Concerto competition winners perform at orchestra concert – The Lawrentian
Highlights of the Lawrence Chamber Orchestras and Symphony Concert on Friday, April 22 were performances by second-year cellist Thomas Logan and junior violinist Gabe Roethle, co-winners of the Lawrence Symphony Orchestra Concerto Competition ( LSO) 2021-2022. The orchestras were led by music teacher Kimberly-Clark and group director Andrew Mast, who replaced Mark Dupere on sabbatical.
In the first half of the concert, the Lawrence Chamber Orchestra performed works by José Lezcano, George Walker and Edward Elgar, ranging from adventurous to danceable to nostalgic.
After the intermission, the second half began with Tchaikovsky’s Variations on a Rococo Theme, Op. 33, played by the LSO and cellist Thomas Logan. The variations were written as a tribute to Mozart, and while those familiar with Rococo architecture would not have been disappointed by the intricacy of the music, Tchaikovsky himself focused on a different angle to Rococo, describing it as “a carefree sense of well-being”. .”
When Logan joined the LSO on stage, they received an enthusiastic welcome of applause and cheers. The Rococo Variations open with a peaceful introduction played by woodwinds and strings and continue with a mysterious and expectant French horn solo. The cello then entered with the light and charming theme on which the seven variations were based.
The woodwinds answered the theme before the cello opened the way for the first variation. This variation was quite brief and characterized by bouncy childlike joy. The same response from the woodwinds as before signaled that it was time for the second variation.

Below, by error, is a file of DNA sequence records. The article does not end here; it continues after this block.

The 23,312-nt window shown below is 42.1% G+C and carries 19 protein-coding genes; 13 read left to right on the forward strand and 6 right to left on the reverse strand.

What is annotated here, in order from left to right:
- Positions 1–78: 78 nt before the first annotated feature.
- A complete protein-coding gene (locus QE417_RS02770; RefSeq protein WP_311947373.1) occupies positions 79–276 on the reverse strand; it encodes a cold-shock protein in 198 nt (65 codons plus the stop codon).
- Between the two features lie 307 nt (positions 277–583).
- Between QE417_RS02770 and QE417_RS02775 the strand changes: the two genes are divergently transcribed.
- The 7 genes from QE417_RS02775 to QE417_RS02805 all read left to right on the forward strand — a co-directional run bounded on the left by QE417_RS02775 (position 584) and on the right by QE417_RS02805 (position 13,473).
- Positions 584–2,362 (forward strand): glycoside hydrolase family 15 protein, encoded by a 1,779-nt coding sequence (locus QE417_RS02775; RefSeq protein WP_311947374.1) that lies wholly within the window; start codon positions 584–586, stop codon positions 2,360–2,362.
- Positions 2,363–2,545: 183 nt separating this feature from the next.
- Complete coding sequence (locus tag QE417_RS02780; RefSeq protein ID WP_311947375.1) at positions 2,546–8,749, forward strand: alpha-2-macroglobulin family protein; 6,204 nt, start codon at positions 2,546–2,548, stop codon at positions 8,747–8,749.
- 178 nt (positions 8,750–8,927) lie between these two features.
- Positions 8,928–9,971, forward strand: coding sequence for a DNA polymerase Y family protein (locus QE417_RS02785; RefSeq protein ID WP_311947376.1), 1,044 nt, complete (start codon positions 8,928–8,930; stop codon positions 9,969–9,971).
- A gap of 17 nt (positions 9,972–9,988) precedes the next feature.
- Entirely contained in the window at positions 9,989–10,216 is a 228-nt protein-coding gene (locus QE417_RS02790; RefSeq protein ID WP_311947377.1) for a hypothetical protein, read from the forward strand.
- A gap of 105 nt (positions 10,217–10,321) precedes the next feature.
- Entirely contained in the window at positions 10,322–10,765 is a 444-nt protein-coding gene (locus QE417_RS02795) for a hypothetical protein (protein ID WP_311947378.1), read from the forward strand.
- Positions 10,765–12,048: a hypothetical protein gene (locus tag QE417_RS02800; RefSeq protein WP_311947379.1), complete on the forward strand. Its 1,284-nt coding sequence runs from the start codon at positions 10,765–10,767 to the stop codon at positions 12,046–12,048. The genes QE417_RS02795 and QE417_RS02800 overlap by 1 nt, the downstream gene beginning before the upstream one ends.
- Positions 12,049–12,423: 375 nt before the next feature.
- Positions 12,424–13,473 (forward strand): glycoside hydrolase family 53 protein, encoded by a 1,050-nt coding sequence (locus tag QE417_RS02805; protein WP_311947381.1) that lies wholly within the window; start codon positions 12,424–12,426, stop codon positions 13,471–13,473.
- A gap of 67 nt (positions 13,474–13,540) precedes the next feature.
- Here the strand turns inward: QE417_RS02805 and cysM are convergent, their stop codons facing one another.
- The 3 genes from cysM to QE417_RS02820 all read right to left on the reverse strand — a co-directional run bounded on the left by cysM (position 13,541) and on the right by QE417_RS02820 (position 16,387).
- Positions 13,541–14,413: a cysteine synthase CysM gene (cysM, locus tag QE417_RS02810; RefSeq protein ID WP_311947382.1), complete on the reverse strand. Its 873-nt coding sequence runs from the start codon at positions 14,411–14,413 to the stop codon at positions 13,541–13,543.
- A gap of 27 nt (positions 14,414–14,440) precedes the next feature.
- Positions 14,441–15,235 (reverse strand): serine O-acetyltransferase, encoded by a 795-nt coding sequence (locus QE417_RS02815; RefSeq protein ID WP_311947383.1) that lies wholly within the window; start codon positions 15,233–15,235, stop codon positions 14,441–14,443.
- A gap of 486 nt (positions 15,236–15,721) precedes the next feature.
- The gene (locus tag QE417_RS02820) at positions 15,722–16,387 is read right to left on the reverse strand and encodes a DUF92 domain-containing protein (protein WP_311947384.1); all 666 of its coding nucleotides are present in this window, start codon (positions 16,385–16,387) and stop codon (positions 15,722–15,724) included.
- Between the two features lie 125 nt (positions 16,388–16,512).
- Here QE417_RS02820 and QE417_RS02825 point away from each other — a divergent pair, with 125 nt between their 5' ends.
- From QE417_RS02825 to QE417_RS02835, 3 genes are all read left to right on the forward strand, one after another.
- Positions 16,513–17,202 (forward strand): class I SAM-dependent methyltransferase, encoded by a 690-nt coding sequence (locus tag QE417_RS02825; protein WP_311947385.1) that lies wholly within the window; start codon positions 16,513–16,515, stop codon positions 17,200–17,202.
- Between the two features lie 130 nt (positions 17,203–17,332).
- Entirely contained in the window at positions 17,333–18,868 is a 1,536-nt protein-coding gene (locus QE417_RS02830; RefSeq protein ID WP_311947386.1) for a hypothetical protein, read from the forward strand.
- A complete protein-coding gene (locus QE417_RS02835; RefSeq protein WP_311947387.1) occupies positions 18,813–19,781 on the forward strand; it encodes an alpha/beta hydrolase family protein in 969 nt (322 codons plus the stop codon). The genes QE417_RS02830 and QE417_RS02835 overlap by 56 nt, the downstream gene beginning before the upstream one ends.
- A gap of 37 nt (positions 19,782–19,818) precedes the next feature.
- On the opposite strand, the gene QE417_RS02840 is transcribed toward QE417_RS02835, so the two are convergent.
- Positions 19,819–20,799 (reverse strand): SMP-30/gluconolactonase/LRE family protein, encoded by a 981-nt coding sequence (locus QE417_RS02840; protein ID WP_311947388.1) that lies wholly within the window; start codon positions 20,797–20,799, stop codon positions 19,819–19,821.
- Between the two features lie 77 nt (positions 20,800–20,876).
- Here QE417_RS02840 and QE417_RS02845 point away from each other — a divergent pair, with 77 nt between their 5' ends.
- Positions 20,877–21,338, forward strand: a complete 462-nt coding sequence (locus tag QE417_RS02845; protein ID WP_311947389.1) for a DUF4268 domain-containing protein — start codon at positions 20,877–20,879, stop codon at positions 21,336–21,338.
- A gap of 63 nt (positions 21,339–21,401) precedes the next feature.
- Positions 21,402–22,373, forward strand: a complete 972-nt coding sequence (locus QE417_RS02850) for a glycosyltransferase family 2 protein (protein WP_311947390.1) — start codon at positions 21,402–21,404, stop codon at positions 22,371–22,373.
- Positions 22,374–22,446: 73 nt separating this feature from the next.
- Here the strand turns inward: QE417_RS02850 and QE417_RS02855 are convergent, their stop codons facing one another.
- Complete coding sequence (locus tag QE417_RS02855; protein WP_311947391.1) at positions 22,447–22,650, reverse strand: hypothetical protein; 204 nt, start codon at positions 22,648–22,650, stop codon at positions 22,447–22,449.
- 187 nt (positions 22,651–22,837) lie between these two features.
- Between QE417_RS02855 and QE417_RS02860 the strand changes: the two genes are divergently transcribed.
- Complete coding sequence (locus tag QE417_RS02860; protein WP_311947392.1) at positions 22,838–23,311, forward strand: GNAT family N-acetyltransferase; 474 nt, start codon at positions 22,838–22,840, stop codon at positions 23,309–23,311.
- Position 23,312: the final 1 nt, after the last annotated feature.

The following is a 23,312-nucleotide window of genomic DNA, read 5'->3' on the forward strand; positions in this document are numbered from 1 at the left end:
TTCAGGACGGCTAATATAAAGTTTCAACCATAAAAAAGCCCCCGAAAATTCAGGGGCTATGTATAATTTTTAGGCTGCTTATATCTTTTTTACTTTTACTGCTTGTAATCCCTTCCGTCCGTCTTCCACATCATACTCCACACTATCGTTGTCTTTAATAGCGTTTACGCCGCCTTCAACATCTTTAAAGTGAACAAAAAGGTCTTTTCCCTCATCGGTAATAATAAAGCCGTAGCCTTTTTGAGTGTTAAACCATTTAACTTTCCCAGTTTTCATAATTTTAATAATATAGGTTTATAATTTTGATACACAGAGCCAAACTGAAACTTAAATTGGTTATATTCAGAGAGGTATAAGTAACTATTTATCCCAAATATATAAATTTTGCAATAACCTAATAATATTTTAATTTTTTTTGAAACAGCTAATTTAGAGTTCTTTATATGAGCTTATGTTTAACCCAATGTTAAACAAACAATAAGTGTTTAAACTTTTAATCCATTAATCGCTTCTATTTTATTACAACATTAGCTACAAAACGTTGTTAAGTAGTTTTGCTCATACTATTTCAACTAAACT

Here the cello has grown bolder, charging fearlessly and making virtuosic displays of ability. Interacting with the string section, the cello seemed to taunt or challenge them in a kind of race as it gained speed and technicality. Like clockwork, the woodwinds indicated another transition, but not yet a new variation; the cello has completely changed its mood, taking on a dark quality. When joined by the ropes, together they painted for me a picture of glimmers of light shining on the surface of the water.
In the third variation, woodwinds and strings in pizzicato create a dreamlike atmosphere around the cello. Gradually, the cello seems to awaken and become more categorical in its words, receiving encouragement from the orchestra. As the accompaniment faded, the cello fell to the bottom of its register, but when the orchestra joined it, the cello rose to the top of its range, doing a few trills along the way. .
The cello began the fourth variation with playful ease. This variation also crossed the extremes of the cello range; twice, after reaching the top, the cello fell chromatically into a lower register, where its trills sounded like the buzzing of an insect. Between these displays of tessitura, the cello becomes dancing. Perhaps my favorite moment in the work came at the end of this movement, where the cello made several calls to the orchestra that went unanswered. Logan made the humor of these moments clear by looking around in feigned confusion, as if waiting for an answer, before continuing on his own.